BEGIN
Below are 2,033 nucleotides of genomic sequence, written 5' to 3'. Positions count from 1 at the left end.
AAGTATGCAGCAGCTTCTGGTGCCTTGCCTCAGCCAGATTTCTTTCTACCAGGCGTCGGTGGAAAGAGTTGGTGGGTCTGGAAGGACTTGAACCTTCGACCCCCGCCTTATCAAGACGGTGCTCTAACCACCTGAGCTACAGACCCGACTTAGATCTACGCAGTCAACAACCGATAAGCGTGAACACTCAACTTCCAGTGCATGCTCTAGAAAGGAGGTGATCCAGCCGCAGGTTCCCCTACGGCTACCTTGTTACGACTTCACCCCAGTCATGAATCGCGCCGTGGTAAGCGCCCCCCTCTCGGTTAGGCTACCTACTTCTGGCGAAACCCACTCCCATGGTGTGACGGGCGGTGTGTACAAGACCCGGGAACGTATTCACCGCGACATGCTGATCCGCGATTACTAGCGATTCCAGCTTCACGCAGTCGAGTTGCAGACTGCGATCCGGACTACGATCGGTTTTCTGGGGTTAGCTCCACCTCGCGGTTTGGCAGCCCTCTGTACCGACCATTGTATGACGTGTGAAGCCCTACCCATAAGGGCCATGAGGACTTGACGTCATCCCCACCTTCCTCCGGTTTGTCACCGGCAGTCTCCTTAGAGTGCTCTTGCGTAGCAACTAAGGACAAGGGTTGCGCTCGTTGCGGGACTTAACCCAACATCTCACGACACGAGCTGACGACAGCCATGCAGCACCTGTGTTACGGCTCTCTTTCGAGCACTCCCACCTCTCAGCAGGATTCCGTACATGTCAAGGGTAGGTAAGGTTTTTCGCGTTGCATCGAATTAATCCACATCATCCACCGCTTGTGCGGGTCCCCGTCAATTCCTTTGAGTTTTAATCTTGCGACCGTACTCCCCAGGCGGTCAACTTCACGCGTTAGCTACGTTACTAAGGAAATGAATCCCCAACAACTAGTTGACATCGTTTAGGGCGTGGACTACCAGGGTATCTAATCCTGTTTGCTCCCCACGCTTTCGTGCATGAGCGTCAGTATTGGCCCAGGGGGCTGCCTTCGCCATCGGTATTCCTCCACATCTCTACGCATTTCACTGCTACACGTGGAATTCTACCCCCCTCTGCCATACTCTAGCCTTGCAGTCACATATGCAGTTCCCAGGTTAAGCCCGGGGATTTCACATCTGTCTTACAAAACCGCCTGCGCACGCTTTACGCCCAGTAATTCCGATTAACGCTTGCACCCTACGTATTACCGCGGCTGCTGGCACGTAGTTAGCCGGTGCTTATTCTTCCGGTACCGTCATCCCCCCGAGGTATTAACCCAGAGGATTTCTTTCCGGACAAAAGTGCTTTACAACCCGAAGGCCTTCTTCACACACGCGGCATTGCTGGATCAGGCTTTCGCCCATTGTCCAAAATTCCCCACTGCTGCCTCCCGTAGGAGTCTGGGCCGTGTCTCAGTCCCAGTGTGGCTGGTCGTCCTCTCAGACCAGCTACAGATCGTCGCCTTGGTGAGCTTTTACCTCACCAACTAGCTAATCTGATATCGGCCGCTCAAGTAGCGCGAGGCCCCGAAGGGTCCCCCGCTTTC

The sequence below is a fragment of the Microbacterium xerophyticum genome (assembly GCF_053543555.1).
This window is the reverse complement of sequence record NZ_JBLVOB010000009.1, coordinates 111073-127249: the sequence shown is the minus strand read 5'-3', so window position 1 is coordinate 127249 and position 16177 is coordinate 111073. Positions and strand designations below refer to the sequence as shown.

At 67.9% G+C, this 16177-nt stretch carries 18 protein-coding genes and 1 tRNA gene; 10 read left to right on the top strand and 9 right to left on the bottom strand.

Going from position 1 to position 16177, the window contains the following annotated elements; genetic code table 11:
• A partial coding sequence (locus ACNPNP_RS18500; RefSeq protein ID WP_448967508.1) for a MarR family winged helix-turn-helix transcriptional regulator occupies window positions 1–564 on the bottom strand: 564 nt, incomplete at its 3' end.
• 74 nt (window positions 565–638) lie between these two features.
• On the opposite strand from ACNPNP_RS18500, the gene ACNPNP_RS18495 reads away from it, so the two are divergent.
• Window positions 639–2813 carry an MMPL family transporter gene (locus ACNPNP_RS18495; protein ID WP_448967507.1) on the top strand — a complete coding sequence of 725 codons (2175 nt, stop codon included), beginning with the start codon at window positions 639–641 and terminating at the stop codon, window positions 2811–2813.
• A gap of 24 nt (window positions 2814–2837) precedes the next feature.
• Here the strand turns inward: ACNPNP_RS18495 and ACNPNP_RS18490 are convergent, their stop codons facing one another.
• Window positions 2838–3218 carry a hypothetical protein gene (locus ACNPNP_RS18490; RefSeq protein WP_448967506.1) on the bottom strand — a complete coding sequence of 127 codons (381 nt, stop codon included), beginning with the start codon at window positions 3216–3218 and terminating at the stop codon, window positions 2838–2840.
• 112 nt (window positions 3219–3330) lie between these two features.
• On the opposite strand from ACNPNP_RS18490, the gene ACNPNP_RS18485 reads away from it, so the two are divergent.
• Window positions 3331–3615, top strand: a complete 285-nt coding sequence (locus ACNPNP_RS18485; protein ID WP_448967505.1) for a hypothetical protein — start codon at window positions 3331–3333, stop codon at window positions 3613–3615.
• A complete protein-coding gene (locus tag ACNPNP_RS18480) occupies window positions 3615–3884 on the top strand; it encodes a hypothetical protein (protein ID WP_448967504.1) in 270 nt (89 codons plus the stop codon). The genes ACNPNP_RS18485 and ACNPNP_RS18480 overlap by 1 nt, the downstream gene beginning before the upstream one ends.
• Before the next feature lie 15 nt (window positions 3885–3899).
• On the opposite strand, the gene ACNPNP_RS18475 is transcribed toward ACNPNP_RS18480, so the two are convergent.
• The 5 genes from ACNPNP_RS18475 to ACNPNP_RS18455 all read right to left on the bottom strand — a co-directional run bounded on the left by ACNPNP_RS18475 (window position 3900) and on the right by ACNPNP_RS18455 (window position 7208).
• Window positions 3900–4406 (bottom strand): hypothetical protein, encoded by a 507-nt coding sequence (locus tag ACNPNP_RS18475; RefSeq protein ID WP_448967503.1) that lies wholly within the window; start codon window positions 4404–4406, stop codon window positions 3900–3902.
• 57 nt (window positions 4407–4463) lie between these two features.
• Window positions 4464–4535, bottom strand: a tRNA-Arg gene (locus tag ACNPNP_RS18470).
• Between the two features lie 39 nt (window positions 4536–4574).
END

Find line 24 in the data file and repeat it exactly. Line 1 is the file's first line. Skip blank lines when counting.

• Between the two features lie 39 nt (window positions 4536–4574).